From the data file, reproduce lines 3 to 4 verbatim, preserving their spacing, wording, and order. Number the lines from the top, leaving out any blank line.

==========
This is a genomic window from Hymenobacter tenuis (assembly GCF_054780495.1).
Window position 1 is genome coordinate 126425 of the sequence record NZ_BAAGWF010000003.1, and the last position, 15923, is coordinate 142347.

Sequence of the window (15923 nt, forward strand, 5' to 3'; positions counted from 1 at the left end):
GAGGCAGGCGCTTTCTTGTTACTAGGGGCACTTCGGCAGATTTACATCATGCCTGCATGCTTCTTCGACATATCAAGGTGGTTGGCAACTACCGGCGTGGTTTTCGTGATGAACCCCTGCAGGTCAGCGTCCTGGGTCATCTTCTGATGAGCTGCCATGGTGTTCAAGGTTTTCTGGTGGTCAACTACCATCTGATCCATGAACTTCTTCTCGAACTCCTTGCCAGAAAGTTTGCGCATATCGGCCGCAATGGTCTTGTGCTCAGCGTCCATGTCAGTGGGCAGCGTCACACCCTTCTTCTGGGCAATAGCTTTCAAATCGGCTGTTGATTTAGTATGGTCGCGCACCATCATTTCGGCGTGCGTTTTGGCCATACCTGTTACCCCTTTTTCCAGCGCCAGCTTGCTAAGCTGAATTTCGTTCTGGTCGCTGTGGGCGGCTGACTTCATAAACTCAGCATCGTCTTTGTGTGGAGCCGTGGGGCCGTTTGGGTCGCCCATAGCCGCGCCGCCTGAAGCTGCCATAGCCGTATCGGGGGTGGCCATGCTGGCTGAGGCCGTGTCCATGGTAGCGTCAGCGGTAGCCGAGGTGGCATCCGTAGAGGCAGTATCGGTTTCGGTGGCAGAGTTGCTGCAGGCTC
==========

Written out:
Sequence of the window (15923 nt, forward strand, 5' to 3'; positions counted from 1 at the left end):
GAGGCAGGCGCTTTCTTGTTACTAGGGGCACTTCGGCAGATTTACATCATGCCTGCATGCTTCTTCGACATATCAAGGTGGTTGGCAACTACCGGCGTGGTTTTCGTGATGAACCCCTGCAGGTCAGCGTCCTGGGTCATCTTCTGATGAGCTGCCATGGTGTTCAAGGTTTTCTGGTGGTCAACTACCATCTGATCCATGAACTTCTTCTCGAACTCCTTGCCAGAAAGTTTGCGCATATCGGCCGCAATGGTCTTGTGCTCAGCGTCCATGTCAGTGGGCAGCGTCACACCCTTCTTCTGGGCAATAGCTTTCAAATCGGCTGTTGATTTAGTATGGTCGCGCACCATCATTTCGGCGTGCGTTTTGGCCATACCTGTTACCCCTTTTTCCAGCGCCAGCTTGCTAAGCTGAATTTCGTTCTGGTCGCTGTGGGCGGCTGACTTCATAAACTCAGCATCGTCTTTGTGTGGAGCCGTGGGGCCGTTTGGGTCGCCCATAGCCGCGCCGCCTGAAGCTGCCATAGCCGTATCGGGGGTGGCCATGCTGGCTGAGGCCGTGTCCATGGTAGCGTCAGCGGTAGCCGAGGTGGCATCCGTAGAGGCAGTATCGGTTTCGGTGGCAGAGTTGCTGCAGGCTC